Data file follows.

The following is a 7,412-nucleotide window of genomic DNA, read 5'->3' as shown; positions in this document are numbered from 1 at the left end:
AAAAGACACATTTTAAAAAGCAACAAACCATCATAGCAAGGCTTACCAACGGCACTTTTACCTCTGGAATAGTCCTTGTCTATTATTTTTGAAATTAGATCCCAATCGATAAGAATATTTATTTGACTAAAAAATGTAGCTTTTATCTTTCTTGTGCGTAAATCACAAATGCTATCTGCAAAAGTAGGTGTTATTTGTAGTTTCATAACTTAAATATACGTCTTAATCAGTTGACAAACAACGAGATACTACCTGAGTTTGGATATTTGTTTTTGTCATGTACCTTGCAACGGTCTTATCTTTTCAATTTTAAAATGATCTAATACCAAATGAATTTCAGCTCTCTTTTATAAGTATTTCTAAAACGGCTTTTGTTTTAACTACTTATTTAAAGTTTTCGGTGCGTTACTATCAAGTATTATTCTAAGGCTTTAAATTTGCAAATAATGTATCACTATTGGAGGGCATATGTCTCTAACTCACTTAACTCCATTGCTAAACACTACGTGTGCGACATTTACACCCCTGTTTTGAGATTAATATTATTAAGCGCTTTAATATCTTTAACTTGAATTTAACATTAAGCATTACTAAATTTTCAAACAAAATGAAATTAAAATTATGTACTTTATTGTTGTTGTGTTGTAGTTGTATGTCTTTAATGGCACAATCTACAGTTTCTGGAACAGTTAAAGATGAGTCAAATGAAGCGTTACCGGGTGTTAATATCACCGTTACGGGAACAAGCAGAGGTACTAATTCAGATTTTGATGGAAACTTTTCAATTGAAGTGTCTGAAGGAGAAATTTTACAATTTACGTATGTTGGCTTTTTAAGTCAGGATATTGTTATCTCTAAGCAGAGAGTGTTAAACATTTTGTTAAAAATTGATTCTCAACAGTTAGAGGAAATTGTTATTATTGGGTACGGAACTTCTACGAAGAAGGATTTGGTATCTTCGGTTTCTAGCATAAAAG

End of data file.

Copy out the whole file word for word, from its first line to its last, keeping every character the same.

The following is a 7,412-nucleotide window of genomic DNA, read 5'->3' as shown; positions in this document are numbered from 1 at the left end:
AAAAGACACATTTTAAAAAGCAACAAACCATCATAGCAAGGCTTACCAACGGCACTTTTACCTCTGGAATAGTCCTTGTCTATTATTTTTGAAATTAGATCCCAATCGATAAGAATATTTATTTGACTAAAAAATGTAGCTTTTATCTTTCTTGTGCGTAAATCACAAATGCTATCTGCAAAAGTAGGTGTTATTTGTAGTTTCATAACTTAAATATACGTCTTAATCAGTTGACAAACAACGAGATACTACCTGAGTTTGGATATTTGTTTTTGTCATGTACCTTGCAACGGTCTTATCTTTTCAATTTTAAAATGATCTAATACCAAATGAATTTCAGCTCTCTTTTATAAGTATTTCTAAAACGGCTTTTGTTTTAACTACTTATTTAAAGTTTTCGGTGCGTTACTATCAAGTATTATTCTAAGGCTTTAAATTTGCAAATAATGTATCACTATTGGAGGGCATATGTCTCTAACTCACTTAACTCCATTGCTAAACACTACGTGTGCGACATTTACACCCCTGTTTTGAGATTAATATTATTAAGCGCTTTAATATCTTTAACTTGAATTTAACATTAAGCATTACTAAATTTTCAAACAAAATGAAATTAAAATTATGTACTTTATTGTTGTTGTGTTGTAGTTGTATGTCTTTAATGGCACAATCTACAGTTTCTGGAACAGTTAAAGATGAGTCAAATGAAGCGTTACCGGGTGTTAATATCACCGTTACGGGAACAAGCAGAGGTACTAATTCAGATTTTGATGGAAACTTTTCAATTGAAGTGTCTGAAGGAGAAATTTTACAATTTACGTATGTTGGCTTTTTAAGTCAGGATATTGTTATCTCTAAGCAGAGAGTGTTAAACATTTTGTTAAAAATTGATTCTCAACAGTTAGAGGAAATTGTTATTATTGGGTACGGAACTTCTACGAAGAAGGATTTGGTATCTTCGGTTTCTAGCATAAAAG